I prepared a very special choreography for Siberia, which I’d been working on for months. If you’ve followed my travels here on LargeUp, you know that I’ve had the opportunity to perform with Major Lazer and choreograph their “Lose Yourself” video. I was introduced to EDM through working with the group, and started to fall in love with it. Diplo’s “Revolution” quickly became an infatuation of mine. I played it for all of my friends while I was in Europe and told them all that I was going to prepare something special for Siberia. I worked on it piece by piece for a while and finished it moments before I taught it. When I played the song on stage, the crowd went crazy. They already were acquainted with the lyrics—turned out it was a perfect choice. The crowd grew more excited as I taught the routine, piece by piece, and everyone backstage was recording every second with their phones.
At one point during the routine, something in my heart told me to do something a little bit different. So I searched through the crowd and pointed at a young girl with a pink DANCA hat on. I told her “I’m going to make you the star of my show.” She blushed and hid behind friends with her hands over her face shaking her head “no.” I put her on the spot in front of hundreds of people, but something told me to do it. I gave her a short choreography to perform solo and I told her to add some freestyle in it. When I told the students to do it one last time together, something very special happened, and the energy changed in the room… even the engineers knew it because for the first time during any of the classes they put on multi-color lights and smoke on the stage. WATCH!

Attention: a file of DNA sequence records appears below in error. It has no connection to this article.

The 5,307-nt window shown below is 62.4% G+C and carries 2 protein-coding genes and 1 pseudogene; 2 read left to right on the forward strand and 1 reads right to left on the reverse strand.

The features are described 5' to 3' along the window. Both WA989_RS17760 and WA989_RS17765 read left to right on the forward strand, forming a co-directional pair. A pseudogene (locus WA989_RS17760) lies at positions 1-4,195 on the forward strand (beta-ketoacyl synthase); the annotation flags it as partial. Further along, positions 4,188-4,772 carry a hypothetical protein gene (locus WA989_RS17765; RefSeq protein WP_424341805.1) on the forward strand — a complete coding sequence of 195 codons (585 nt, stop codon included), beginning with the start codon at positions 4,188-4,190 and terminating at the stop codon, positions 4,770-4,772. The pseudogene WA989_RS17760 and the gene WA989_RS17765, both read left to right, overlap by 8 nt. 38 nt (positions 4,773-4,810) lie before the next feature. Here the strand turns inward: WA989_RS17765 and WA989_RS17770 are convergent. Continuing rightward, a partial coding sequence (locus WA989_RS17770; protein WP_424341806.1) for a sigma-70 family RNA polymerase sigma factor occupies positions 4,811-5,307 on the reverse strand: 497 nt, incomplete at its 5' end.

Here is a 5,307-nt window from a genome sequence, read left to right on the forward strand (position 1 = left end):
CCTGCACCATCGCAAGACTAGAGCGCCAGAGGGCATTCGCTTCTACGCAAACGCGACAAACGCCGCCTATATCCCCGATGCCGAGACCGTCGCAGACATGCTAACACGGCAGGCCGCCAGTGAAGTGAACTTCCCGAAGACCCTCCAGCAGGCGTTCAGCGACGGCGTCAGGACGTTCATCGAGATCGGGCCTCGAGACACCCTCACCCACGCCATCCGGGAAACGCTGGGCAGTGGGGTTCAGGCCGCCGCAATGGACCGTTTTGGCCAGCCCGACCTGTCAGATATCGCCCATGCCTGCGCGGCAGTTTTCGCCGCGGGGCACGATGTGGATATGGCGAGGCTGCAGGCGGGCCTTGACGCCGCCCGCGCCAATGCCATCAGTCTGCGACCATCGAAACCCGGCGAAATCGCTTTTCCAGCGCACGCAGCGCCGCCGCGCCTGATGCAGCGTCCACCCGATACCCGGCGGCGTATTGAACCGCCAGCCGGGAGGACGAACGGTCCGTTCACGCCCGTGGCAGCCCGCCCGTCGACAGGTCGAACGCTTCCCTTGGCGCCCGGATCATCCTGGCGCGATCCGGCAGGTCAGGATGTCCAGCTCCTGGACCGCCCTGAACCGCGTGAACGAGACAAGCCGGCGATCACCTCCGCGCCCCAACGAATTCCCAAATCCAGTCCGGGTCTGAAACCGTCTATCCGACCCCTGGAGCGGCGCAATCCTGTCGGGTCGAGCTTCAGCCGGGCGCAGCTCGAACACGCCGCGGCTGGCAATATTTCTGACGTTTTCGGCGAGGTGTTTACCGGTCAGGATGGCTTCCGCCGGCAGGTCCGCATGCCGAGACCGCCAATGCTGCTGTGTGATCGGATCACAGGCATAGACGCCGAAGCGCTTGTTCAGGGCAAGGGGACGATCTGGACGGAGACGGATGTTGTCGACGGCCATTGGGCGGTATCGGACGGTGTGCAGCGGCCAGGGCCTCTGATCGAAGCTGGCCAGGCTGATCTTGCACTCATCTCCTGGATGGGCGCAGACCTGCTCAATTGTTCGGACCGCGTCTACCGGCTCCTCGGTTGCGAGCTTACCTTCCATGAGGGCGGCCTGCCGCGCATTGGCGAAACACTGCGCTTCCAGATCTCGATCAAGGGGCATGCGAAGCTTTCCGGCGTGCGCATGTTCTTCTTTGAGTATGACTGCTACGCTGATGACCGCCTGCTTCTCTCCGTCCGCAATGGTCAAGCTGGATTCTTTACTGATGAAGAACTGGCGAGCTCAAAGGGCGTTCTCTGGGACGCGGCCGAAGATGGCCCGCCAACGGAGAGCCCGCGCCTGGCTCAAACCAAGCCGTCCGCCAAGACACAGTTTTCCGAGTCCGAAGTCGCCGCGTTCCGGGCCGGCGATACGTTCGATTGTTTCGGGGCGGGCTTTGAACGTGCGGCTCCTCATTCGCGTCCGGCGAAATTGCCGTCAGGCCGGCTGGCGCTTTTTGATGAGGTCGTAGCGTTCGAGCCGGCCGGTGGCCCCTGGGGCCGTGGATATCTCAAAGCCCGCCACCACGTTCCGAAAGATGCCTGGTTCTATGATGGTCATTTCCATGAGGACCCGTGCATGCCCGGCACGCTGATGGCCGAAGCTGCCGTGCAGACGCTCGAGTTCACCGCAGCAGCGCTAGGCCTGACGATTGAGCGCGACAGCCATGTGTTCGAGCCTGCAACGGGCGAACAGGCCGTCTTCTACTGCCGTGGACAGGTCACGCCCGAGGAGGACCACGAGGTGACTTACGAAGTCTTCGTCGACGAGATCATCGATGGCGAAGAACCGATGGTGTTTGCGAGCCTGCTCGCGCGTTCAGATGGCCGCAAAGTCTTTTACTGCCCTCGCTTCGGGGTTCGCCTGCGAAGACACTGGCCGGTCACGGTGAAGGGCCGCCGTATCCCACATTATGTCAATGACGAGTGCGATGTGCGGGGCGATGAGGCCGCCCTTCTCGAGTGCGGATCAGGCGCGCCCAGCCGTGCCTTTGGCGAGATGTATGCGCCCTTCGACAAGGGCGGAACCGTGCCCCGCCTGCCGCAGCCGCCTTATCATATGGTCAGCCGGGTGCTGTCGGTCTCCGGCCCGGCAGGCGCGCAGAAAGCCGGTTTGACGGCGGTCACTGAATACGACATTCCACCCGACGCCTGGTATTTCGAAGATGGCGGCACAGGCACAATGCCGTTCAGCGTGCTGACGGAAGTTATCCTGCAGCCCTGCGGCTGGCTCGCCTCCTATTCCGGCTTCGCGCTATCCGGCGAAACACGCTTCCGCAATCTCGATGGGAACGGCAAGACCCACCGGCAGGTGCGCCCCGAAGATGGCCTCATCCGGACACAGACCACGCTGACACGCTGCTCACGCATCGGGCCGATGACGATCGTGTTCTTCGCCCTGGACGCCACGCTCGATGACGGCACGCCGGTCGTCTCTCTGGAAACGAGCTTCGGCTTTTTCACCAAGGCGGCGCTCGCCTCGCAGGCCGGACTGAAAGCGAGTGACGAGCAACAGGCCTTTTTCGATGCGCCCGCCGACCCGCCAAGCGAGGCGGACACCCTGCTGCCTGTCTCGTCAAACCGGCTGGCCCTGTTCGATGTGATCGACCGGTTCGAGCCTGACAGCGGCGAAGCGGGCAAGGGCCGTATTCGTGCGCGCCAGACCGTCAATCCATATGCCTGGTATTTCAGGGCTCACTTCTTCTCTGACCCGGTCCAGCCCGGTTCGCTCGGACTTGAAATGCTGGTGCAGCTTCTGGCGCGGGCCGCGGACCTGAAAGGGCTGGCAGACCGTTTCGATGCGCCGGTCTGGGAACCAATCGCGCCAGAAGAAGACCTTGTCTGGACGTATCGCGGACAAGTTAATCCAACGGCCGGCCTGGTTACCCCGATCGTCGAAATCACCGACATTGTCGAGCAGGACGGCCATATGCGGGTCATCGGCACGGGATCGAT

And that happened! A great moment in dance! That is how we ended the weekend!
After one final dinner together, we autographed a banner together—“Blacka Di Danca”, “Robo Di Danca” and “Sevani Di Danca” — recognizing the bond we made during our time that weekend. It was funny but also powerful because it showed that dance connects people from different backgrounds without words, but just through feeling. I flew to Brussels where I will continue the last few weeks of my 2-month tour. I’ll be ending my tour in Italy and Austria over the next week. I can easily say this weekend was the best and most powerful weekend in my career and life. Over the week, my social following skyrocketed and fanbase grew tremendously. It proved that with love and hard work, everything and anything is possible.
“It takes years of hard work to become an overnight success.” Never forget that everything great takes a great amount of time to build, and then a great amount of time to manifest. Even in business, profit is only expected after the second year, and that’s a best case scenario. For everyone that has a dream to follow, be willing to invest all of your time and everything you have into your dream, but also be willing to invest your emotions because times will be really great and really bad. But in the long run, it will all be worth it! It’s only the beginning!